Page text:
Unfortunately, innumerable factual errors and poor editing mar Gettysburg. Captain James Hall’s Battery was positioned on McPherson’s Ridge, not Daniel Hall, who was a member of Howard’s staff. Colonel Chapman Biddle, not Champman Biddle, was an I Corps brigade commander. While numerous detailed maps accompany the text, nonetheless there are inconsistencies in the keys. For example, the key on page 45 has O’Neal’s attack preceding Iverson’s; on page 57, “3 regiments of Coster and Wilkeson’s battery sacrificed themselves” when it was Heckman’s Ohio Battery engaged, not Wilkeson’s. Heckman was not wounded in the action, much less killed as stated on page 61.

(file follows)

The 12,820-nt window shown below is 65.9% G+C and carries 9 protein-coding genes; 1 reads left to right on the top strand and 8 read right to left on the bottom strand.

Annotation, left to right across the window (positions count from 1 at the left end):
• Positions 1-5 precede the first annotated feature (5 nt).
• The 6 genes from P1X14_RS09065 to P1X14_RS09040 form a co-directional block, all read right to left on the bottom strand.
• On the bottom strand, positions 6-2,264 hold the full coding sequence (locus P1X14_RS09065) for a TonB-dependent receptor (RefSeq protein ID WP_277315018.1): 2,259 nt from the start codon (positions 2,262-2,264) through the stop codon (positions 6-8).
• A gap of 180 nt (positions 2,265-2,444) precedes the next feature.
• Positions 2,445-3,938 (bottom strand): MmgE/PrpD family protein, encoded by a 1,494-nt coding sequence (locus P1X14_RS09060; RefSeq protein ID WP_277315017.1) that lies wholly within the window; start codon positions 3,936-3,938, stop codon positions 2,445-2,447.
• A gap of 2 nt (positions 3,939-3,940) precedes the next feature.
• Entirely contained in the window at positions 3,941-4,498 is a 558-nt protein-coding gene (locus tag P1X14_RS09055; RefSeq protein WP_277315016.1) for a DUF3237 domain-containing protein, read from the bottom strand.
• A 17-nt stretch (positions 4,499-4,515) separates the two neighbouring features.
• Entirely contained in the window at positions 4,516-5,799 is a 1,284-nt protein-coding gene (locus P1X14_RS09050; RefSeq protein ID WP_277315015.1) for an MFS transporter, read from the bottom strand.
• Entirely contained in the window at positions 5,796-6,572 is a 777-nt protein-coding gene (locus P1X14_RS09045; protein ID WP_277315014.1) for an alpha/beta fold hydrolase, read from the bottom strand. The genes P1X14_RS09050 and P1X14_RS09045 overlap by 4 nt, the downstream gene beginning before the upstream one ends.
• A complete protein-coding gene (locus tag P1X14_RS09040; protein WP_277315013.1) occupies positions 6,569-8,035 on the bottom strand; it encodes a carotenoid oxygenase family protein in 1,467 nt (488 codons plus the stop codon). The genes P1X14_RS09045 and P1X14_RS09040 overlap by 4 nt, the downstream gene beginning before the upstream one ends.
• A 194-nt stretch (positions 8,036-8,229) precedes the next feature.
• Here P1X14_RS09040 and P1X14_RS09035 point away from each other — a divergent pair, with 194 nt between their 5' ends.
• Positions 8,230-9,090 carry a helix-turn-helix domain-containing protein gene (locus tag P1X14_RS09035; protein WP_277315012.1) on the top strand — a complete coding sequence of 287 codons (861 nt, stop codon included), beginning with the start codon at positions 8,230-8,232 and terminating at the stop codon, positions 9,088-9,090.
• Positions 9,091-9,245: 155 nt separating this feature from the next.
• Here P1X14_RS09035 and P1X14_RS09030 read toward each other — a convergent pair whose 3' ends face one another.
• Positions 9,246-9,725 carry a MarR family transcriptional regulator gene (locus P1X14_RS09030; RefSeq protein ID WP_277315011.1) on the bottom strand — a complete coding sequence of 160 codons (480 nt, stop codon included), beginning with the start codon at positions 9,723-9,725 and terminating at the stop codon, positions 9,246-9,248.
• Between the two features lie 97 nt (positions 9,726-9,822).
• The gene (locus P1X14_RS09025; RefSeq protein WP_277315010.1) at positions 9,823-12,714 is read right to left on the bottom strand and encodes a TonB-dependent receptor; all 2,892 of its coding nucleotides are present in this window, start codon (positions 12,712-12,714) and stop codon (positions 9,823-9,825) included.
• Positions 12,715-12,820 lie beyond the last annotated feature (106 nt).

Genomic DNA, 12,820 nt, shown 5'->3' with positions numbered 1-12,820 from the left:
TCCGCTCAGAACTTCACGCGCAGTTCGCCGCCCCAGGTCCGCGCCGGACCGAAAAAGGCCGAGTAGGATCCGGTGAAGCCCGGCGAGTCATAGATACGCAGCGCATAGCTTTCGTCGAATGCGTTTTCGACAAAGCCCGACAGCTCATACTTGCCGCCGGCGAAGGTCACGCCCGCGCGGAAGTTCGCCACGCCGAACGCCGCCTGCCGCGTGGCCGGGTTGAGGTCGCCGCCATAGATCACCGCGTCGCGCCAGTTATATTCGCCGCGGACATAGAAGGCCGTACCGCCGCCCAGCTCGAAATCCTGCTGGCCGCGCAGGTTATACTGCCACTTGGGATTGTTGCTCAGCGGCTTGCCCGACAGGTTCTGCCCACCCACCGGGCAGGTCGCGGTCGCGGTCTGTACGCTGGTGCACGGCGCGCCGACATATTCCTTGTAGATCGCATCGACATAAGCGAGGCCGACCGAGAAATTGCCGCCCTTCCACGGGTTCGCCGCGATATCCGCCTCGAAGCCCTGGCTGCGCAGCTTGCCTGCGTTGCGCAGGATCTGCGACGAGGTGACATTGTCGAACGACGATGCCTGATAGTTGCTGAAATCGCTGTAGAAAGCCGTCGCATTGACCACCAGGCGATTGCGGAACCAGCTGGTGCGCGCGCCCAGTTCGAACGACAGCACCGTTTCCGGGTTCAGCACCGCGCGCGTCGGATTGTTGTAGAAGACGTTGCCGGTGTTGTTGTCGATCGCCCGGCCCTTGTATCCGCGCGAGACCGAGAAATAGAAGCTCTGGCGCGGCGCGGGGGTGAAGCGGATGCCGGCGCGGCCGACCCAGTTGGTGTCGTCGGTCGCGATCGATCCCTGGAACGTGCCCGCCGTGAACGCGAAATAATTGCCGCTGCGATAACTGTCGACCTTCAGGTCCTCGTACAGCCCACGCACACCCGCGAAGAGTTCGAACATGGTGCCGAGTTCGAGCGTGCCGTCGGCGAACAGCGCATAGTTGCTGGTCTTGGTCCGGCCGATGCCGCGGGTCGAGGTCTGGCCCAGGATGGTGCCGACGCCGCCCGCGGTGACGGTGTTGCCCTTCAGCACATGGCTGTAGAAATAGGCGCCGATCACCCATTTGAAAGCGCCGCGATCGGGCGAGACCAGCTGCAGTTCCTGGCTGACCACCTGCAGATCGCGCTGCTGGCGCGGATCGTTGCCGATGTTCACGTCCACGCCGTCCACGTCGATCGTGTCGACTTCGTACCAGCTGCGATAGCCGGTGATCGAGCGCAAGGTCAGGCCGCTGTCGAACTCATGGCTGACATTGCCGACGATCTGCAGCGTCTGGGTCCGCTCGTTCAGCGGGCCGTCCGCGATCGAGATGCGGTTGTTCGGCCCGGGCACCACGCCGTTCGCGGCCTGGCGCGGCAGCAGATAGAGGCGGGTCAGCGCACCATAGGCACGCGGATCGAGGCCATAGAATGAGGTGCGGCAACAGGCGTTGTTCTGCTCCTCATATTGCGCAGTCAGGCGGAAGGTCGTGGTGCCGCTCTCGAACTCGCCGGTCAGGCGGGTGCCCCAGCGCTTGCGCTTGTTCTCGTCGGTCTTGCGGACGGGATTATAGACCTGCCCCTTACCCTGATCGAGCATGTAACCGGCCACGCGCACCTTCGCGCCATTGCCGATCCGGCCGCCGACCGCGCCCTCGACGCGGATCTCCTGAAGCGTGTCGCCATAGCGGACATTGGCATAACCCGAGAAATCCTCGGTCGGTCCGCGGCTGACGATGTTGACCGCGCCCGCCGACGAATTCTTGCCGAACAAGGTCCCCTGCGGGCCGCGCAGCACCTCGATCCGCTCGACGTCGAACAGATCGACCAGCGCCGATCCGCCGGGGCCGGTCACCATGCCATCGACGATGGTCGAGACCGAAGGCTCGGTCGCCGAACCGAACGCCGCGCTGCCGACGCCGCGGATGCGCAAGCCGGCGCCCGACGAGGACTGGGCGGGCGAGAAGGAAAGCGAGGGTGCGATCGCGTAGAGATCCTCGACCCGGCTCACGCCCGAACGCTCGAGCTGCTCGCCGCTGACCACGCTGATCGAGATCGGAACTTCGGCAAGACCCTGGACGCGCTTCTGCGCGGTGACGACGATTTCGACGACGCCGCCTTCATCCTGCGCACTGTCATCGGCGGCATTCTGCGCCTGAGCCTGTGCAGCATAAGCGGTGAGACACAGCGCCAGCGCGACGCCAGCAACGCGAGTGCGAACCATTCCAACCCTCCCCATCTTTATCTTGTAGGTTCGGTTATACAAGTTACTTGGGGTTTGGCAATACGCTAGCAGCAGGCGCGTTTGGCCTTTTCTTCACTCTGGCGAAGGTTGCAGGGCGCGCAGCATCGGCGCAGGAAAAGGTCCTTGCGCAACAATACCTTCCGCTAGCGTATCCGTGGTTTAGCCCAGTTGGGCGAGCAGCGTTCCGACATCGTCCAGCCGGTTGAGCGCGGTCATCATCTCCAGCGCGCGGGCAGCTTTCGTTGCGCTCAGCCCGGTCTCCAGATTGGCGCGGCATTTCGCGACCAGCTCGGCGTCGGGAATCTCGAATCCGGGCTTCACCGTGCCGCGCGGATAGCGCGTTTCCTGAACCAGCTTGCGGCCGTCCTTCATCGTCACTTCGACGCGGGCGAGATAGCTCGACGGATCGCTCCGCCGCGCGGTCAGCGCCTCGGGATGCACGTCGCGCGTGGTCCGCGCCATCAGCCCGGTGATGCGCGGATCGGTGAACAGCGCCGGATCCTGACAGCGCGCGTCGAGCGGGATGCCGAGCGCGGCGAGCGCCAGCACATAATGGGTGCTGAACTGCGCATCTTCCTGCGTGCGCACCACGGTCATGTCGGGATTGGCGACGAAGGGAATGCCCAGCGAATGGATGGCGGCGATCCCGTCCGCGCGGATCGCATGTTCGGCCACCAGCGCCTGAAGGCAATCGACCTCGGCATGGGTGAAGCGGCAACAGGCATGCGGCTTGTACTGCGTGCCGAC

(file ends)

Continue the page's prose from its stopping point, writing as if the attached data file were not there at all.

The page 77 map keynotes, “Sickles advances nearly two miles without authority…” True, he was insubordinate, yet he only advanced forward approximately a mile. Page 136 stated that five of six brigades of the XII Corps shifted to the Union left when actually only three under Williams made the march. Whitworths on Oak Ridge did not signal the July 3rd Confederate bombardment; it was two pieces of the Washington Artillery of New Orleans. There are numerous additional errors. In addition, Gettysburg lacks footnoting; thus the origin of certain facts is unsubstantiated. Bicheno suggests the 40th New York was “a recent amalgamation of remnant regiments chewed up at Chancellorsville” and it was “made up of hardbitten mercenaries.” The 40th New York was formed in 1861 and received members of three regiments on May 30th when those regiments were mustered out of service upon their expiration of service. They certainly were not mercenaries, nor liberally supplied with alcohol prior to battle as reported later by the author.